Unexpectedly, the use of chromatography makes it possible to remove all (poly- and oligosaccharides, proteins, peptides etc.) compounds, which might clog the sterile filter. Surprisingly, it was found that only one chromatographic step was required to remove all polysaccharides and all other unknown non-protein compounds, which are responsible for clogging the sterile filter. One has to keep in mind that the lactase solution although being recovered and purified from the fermentation broth, will contain at least polysaccharides, which are at least partly converted into degradation products. Typical concentration of polysaccharides in untreated lactase solutions are from 10 to 100 g/kg.
Commercial lactase preparations may contain from 40 to 60% w/w of glycerol. The viscosity of the lactase preparation is therefore expected to be related to the amount of glycerol present. However we have found the viscosity of a lactase preparation can be reduced significantly by the removal of polysaccharides from the lactase preparation. This reduction of viscosity makes it possible to pass the lactase preparation through the sterile filter at a reduced pressure difference or at similar pressure difference on the filter, to allow more lactase solution to pass through the filter compared to a lactase solution not purified according to the present process. The invention provides a process for the production of lactase solutions comprising from 30 to 70 w/w% and more preferably 40 to 70 w/w% of glycerol having a viscosity of less than 100 mPa, preferably less than 80 mPa and even more preferably less than 60 mPa.
Separation of the clogging compounds from the lactase solution can be achieved by binding of the lactase to an appropriate chromatographic resin. Suitable resins which can be used to separate clogging compounds from a lactase solution are for instance anion and cation exchange resins. Anion exchangers, for instance Q-sepharose, can be used when a lactase solution at a pH above its isoelectric point is applied to an anion exchanger equilibrated in the same pH. Lactase, but not clogging components, is bound to the resin. The bound lactase can be eluted (desorbed), free of clogging compounds, from the resin by increasing the ionic strength and/or changing the pH of the anion exchange resin. The change in ionic strength and/or pH during desorption or elution can take place under a stepwise or continuous gradient.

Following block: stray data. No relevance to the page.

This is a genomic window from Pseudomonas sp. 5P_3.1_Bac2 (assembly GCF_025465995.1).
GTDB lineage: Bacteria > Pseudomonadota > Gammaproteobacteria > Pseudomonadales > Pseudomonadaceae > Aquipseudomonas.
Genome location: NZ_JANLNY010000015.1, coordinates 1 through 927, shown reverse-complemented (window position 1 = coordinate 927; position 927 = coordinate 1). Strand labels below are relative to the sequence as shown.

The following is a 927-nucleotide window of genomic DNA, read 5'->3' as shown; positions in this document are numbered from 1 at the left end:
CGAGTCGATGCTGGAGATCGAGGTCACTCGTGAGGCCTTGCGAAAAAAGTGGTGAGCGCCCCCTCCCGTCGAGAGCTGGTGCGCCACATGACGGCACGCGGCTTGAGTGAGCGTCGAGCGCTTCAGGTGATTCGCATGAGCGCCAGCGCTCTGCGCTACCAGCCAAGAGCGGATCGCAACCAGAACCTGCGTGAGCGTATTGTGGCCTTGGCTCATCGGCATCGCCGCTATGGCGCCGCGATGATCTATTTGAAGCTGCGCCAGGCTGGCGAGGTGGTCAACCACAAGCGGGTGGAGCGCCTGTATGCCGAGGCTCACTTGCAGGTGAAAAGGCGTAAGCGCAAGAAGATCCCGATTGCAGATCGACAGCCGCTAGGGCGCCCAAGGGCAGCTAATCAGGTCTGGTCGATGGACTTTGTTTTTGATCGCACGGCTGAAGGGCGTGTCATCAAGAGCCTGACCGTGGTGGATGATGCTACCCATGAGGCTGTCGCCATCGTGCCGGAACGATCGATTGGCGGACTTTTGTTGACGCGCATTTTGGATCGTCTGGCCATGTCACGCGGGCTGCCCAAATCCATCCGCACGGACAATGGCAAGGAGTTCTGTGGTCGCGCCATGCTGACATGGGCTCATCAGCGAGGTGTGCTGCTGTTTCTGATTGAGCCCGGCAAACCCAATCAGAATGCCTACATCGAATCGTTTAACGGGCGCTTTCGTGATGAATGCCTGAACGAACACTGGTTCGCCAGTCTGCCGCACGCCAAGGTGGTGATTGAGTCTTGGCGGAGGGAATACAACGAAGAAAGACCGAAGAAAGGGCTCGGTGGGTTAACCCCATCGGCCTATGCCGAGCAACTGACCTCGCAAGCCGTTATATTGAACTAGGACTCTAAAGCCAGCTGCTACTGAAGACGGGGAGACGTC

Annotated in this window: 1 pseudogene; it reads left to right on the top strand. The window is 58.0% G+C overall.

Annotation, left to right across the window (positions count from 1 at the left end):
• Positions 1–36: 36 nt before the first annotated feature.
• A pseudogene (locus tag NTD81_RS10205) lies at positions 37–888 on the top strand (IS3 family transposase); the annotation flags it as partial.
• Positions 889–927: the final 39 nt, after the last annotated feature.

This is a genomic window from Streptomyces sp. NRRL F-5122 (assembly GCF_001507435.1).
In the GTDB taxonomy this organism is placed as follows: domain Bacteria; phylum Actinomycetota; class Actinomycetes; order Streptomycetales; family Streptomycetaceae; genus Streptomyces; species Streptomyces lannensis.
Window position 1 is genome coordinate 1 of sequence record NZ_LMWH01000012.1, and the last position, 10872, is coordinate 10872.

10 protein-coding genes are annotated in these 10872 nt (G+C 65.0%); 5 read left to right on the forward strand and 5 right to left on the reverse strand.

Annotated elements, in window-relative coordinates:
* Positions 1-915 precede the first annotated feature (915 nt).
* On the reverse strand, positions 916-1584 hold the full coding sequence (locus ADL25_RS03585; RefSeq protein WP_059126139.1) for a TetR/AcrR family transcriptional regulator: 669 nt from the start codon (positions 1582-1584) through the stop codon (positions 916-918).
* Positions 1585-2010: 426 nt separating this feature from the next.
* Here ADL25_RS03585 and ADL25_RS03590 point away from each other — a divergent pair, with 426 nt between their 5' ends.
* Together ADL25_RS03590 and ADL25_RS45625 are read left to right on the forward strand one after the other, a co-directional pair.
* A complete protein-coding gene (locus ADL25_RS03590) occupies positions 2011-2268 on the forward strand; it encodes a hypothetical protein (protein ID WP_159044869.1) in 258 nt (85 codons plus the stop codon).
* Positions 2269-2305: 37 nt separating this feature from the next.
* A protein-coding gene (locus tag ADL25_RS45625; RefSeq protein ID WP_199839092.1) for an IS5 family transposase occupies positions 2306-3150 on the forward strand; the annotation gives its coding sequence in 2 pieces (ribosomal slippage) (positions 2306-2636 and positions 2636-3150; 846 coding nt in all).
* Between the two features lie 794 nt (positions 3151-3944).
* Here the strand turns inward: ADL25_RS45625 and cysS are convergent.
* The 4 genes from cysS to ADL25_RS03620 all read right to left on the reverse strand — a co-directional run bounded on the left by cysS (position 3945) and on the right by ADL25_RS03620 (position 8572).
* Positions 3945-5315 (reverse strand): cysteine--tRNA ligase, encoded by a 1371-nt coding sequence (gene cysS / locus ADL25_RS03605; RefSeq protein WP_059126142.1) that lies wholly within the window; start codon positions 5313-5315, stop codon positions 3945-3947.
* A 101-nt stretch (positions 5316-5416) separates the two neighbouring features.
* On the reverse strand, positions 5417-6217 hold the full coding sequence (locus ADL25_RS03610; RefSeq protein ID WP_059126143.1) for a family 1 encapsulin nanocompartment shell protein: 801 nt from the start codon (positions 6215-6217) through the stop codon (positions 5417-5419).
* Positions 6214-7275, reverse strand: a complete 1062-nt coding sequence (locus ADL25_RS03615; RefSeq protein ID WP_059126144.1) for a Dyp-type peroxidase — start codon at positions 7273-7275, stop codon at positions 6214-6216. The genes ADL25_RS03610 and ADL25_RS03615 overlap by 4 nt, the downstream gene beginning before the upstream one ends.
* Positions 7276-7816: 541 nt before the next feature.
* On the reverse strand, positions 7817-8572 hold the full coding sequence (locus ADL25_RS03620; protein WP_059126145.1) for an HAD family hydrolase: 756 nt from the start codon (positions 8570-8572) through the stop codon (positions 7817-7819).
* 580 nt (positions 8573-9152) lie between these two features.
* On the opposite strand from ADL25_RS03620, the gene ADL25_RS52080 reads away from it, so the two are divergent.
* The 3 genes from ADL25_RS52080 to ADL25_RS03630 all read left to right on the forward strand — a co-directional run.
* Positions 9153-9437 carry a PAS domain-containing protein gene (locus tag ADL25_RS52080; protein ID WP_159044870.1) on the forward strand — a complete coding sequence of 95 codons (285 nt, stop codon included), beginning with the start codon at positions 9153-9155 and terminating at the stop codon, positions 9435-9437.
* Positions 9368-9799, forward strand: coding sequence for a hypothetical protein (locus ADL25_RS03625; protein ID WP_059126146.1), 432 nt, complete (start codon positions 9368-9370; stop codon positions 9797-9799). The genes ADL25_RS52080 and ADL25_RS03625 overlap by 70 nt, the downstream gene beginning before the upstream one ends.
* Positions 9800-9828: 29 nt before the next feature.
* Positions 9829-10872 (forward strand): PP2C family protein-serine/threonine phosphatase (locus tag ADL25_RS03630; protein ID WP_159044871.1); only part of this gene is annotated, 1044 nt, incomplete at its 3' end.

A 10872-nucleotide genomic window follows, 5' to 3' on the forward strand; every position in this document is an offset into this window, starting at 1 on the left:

The same separation can be achieved with a cation exchanger, for instance SP-sepharose, wherein the lactase preparation is applied to the resin below its isoelectric point. We have found that HAP (hydroxyapatite) chromatography does not give separation of the poly and oligosaccharides from the lactase. A possible explanation might be that poly and oligosaccharides are also bound to the HAP matrix.
Preferred resins are hydrophobic interaction media (HIC). On a HIC media, separation can be obtained based on the differences in hydrophobicity. Different HIC resins are available which contain different ligands, for instance ethyl, propyl, butyl, phenyl and octyl. By applying an aqueous lactase solution under conditions which, permit binding of lactase to the resin, it is possible to separate lactase from the clogging compounds.
A typical protocol for promoting binding or adsorption to a HIC resin is applying an aqueous lactase solution under non-denaturing pH and a relatively high ionic strength to the resin. The high ionic strength can be obtained by adding salts to the lactase solution. Appropriate salts are for instance ammonium sulphate, sodium chloride and sodium sulphate.
After the binding or adsorption step, lactase can be eluted or desorbed by decreasing the ionic strength. The change in ionic strength and/or pH during elution or desorption can take place under a stepwise or continuous gradient. Other suitable resins are for instance gelfiltration media and hydrophobic charge induction media (combination of HIC and ion exchange chromatography).